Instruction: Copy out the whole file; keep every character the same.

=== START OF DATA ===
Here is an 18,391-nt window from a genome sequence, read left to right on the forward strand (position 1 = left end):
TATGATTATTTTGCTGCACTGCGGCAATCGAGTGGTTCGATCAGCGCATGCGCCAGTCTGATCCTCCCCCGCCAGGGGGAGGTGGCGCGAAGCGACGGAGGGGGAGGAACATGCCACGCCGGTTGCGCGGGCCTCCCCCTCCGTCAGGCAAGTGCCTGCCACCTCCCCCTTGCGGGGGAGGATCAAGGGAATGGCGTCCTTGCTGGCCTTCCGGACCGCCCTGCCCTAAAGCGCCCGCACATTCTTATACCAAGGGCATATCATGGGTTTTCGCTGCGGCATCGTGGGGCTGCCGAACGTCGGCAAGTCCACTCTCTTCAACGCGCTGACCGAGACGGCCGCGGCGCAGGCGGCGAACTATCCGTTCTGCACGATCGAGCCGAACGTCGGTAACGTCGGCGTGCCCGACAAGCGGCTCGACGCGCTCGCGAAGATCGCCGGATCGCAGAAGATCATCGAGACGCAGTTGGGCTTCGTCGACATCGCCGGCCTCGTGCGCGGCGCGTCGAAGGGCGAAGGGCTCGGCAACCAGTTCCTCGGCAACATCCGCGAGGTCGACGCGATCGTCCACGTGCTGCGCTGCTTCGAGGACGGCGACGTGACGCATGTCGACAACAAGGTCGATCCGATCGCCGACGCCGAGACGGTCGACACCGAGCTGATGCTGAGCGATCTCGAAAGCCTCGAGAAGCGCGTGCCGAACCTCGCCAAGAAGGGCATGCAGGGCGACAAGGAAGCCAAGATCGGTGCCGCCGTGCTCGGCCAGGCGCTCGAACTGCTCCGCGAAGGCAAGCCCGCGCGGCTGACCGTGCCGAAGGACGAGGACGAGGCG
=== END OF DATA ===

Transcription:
Here is an 18,391-nt window from a genome sequence, read left to right on the forward strand (position 1 = left end):
TATGATTATTTTGCTGCACTGCGGCAATCGAGTGGTTCGATCAGCGCATGCGCCAGTCTGATCCTCCCCCGCCAGGGGGAGGTGGCGCGAAGCGACGGAGGGGGAGGAACATGCCACGCCGGTTGCGCGGGCCTCCCCCTCCGTCAGGCAAGTGCCTGCCACCTCCCCCTTGCGGGGGAGGATCAAGGGAATGGCGTCCTTGCTGGCCTTCCGGACCGCCCTGCCCTAAAGCGCCCGCACATTCTTATACCAAGGGCATATCATGGGTTTTCGCTGCGGCATCGTGGGGCTGCCGAACGTCGGCAAGTCCACTCTCTTCAACGCGCTGACCGAGACGGCCGCGGCGCAGGCGGCGAACTATCCGTTCTGCACGATCGAGCCGAACGTCGGTAACGTCGGCGTGCCCGACAAGCGGCTCGACGCGCTCGCGAAGATCGCCGGATCGCAGAAGATCATCGAGACGCAGTTGGGCTTCGTCGACATCGCCGGCCTCGTGCGCGGCGCGTCGAAGGGCGAAGGGCTCGGCAACCAGTTCCTCGGCAACATCCGCGAGGTCGACGCGATCGTCCACGTGCTGCGCTGCTTCGAGGACGGCGACGTGACGCATGTCGACAACAAGGTCGATCCGATCGCCGACGCCGAGACGGTCGACACCGAGCTGATGCTGAGCGATCTCGAAAGCCTCGAGAAGCGCGTGCCGAACCTCGCCAAGAAGGGCATGCAGGGCGACAAGGAAGCCAAGATCGGTGCCGCCGTGCTCGGCCAGGCGCTCGAACTGCTCCGCGAAGGCAAGCCCGCGCGGCTGACCGTGCCGAAGGACGAGGACGAGGCG